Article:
Jim Schantz started in the gallery business in 1982, working with Kenn Holsten at Holsten Galleries. Then, with his wife, Kim Saul, Schantz bought the business from Holsten in 2009 and renamed it Schantz. Today, the Berkshires gallery represents about 60 artists working in glass, including big names such as Dale Chihuly, Lino Tagliapietra, Richard Marquis, and Dan Dailey.
Besides mounting shows at the gallery, Schantz represents artists at SOFA Chicago and Art Palm Beach, as well as other shows outside Massachusetts. For example, Schantz is facilitating a Lino Tagliapietra exhibition at the Ringling College of Art and Design in Sarasota, Florida, through March 21. Schantz also hosts an annual tour of Seattle artists’ studios in March and other events for collectors.
What changes have you seen since your early days in the glass business?
In early 1982, when I started, the studio glass movement was still in its growing stages. It was important to be part of that, to witness its development and transition into the art world, where we’ve seen glass as a medium very much appreciated by more and more museums. Now, in the last five years or so, museums such as the Museum of Fine Arts, Boston, have embraced glass. They had a large Chihuly exhibition there three summers ago; they’ve also dedicated a space to contemporary craft. And they’ve got a fairly significant glass collection. You see more and more of the mainstream museums embracing studio glass.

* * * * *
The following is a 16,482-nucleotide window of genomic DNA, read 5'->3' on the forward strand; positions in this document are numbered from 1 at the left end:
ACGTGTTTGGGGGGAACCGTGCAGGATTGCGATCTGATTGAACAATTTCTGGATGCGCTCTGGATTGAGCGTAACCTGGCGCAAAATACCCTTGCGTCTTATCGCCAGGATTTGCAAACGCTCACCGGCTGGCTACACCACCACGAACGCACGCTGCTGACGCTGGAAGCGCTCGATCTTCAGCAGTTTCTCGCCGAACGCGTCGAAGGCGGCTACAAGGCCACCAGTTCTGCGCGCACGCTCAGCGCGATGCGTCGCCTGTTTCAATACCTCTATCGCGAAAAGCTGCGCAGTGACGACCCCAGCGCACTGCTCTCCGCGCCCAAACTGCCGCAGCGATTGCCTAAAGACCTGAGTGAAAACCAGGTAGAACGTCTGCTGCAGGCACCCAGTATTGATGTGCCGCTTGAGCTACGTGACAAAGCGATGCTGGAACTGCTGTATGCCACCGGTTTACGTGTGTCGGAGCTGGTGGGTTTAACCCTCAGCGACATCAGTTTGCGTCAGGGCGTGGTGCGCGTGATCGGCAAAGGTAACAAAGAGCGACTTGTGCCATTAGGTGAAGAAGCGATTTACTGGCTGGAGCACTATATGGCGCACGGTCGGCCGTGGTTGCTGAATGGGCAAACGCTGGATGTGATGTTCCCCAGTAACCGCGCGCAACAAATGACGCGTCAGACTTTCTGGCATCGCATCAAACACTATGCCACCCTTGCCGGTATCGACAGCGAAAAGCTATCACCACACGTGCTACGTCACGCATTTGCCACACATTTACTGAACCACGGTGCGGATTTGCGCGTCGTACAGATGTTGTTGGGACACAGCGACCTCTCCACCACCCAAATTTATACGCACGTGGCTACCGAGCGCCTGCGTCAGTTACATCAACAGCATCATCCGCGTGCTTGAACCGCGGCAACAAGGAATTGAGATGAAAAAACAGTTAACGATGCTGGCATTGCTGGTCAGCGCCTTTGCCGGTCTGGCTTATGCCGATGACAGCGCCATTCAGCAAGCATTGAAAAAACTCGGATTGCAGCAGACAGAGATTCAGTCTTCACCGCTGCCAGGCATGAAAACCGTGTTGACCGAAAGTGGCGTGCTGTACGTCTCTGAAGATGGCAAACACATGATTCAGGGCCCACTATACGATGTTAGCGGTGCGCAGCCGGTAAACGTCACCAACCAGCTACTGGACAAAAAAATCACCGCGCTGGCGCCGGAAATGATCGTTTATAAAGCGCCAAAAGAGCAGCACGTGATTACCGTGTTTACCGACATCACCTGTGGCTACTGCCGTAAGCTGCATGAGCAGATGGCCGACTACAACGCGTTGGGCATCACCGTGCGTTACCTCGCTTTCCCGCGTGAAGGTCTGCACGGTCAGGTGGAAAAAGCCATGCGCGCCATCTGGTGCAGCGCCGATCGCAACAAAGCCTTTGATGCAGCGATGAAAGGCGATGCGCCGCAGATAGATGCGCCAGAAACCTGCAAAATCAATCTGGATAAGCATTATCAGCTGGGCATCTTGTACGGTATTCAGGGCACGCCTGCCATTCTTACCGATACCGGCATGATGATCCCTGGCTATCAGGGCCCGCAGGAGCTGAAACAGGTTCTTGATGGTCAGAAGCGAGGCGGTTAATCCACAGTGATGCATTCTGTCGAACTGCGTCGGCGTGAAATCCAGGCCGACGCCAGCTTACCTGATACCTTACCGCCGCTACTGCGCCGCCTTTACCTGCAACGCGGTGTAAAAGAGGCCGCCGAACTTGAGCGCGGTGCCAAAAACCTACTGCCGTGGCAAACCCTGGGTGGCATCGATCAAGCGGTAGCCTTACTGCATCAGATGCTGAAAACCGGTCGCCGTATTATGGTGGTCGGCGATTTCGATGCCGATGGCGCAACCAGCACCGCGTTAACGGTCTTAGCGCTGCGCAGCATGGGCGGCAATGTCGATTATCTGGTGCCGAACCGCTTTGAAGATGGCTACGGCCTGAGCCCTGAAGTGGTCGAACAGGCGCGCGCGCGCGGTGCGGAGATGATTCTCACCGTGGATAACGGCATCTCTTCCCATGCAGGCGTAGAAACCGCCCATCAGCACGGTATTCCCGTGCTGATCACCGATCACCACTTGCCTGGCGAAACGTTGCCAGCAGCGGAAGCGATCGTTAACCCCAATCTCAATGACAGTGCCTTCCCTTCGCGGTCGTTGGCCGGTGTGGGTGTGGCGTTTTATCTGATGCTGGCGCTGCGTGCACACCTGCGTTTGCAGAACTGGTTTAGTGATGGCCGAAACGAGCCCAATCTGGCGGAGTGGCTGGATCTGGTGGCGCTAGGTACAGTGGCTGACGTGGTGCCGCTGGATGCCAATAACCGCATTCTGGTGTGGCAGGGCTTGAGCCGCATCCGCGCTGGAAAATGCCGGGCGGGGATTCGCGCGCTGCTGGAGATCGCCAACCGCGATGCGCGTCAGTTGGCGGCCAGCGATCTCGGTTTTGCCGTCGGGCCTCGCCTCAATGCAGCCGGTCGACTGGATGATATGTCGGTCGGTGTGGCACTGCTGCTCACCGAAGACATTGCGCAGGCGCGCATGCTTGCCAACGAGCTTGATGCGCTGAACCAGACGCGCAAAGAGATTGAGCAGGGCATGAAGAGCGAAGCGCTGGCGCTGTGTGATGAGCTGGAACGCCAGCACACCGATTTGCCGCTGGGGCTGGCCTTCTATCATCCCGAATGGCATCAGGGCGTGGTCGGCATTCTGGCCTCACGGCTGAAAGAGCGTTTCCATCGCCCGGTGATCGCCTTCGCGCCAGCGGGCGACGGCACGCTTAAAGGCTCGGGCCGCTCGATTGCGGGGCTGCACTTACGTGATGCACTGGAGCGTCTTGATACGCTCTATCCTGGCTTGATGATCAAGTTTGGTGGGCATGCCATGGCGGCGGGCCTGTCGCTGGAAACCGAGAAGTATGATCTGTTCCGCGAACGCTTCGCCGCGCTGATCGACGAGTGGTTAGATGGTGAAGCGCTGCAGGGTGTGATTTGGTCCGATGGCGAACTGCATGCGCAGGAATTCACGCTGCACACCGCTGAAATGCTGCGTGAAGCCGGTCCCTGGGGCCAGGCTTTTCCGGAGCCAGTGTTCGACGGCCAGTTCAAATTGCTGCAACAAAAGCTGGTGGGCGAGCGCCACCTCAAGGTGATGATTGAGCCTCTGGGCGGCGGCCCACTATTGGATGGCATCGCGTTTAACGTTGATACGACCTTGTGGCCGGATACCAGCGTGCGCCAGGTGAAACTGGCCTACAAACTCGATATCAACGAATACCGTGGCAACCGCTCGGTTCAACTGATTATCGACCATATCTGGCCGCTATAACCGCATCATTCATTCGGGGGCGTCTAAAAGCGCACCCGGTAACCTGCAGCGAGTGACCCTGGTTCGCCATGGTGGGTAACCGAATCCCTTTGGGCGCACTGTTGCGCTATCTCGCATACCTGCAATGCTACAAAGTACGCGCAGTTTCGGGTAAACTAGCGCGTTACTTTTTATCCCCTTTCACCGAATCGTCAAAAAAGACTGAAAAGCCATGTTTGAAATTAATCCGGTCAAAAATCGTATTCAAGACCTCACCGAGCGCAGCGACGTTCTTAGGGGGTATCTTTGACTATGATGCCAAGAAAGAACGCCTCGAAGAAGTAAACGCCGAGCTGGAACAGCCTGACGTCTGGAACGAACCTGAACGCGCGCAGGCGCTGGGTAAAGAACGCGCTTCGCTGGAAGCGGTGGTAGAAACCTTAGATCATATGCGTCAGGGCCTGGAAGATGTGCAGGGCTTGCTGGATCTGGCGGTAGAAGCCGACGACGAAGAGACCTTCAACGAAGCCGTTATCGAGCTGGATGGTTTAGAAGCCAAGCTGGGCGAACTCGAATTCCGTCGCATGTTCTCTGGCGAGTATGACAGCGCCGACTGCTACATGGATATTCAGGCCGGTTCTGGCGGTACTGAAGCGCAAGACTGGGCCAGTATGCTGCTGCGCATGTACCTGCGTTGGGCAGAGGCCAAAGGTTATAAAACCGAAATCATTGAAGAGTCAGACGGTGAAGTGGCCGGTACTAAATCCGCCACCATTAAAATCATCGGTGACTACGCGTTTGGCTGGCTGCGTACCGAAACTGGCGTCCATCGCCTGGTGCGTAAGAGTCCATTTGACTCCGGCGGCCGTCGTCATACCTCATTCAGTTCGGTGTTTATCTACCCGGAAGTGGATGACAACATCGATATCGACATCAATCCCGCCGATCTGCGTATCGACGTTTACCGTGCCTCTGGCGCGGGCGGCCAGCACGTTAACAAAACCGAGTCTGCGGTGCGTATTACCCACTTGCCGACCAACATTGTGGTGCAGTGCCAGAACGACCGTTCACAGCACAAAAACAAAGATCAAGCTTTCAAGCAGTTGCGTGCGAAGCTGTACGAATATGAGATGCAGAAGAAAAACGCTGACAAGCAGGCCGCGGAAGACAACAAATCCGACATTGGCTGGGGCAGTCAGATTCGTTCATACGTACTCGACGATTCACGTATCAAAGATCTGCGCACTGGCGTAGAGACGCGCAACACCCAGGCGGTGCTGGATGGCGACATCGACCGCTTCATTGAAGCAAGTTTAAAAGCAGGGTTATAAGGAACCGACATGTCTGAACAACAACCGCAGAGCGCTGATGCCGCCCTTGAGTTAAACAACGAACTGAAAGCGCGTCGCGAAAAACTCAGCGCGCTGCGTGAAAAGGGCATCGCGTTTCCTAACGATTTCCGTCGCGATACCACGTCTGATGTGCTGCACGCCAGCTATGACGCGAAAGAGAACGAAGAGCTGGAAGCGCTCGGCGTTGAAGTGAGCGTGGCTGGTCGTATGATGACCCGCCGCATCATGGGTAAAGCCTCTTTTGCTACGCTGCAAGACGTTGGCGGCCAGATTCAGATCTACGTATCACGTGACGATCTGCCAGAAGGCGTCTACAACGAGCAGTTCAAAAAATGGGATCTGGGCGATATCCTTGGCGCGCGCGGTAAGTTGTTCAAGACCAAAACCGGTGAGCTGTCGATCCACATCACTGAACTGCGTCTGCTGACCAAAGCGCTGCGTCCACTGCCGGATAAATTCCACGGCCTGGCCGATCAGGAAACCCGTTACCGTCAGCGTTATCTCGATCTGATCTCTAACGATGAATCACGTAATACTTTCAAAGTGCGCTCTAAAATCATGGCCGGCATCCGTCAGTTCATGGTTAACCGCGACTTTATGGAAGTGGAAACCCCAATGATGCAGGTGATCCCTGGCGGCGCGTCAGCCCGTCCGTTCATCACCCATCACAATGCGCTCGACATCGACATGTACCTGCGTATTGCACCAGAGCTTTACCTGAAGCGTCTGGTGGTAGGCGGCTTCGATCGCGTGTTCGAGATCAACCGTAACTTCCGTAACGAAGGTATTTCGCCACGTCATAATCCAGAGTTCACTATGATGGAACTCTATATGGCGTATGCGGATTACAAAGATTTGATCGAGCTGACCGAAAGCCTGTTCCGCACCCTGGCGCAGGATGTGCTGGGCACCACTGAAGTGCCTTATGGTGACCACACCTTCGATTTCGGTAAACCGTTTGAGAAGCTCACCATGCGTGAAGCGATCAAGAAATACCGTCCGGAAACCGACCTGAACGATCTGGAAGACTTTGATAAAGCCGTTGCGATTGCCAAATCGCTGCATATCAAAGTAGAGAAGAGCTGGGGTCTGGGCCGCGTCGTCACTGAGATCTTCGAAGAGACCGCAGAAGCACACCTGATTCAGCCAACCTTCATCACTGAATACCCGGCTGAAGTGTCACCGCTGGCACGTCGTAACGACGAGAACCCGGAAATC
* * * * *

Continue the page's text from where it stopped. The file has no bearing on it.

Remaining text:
You chose to purchase a brick-and-mortar gallery in 2009, at a time when many galleries were shifting focus to the internet. Why?
We believe having a physical space is very important today, because so much has become virtual. We’re very keen on maintaining a physical gallery for collectors; visitors to the gallery can experience the work firsthand. Art has a physical presence and needs to be experienced in person. You really need to be present with it to have the tangible experience of the art.
Some gallerists have given up physical spaces because of the challenges of the business.
It’s a little challenging. There are ups and downs. We have to flex with the economy. In our area, it’s busier in the summer months and fall. The winter months are a time when we can work on other things – shows and our annual tour.
Tell us about the tour. How did it get started?
It’s been going since the early ’90s. I originally thought it would be a good idea to go to Seattle and see the studios, since so many of our artists are from Seattle. And then we got the idea, “Hey, let’s bring some collectors with us.” The first year or two, we brought only a handful. Then it became obvious that what we were experiencing was just this incredible exchange and interaction – the opportunity to really appreciate the work firsthand, the opportunity to help sell the work for the artists. So what started out initially as a trip to go and choose work for the gallery grew into this great educational experience over five days, for the 20 artists we visit and the 20 or so collectors who are involved with it.
What does the tour mean for the artists?
In March, artists are so excited and ready for people to visit; they’ve worked all winter, and they’ve created a lot of new work. We still choose work for the gallery, and in many cases collectors get a chance to choose the newest work by the artists, who are so great at explaining it. They have such a passion for it. They are so appreciative.
Monica Moses is American Craft's editor in chief.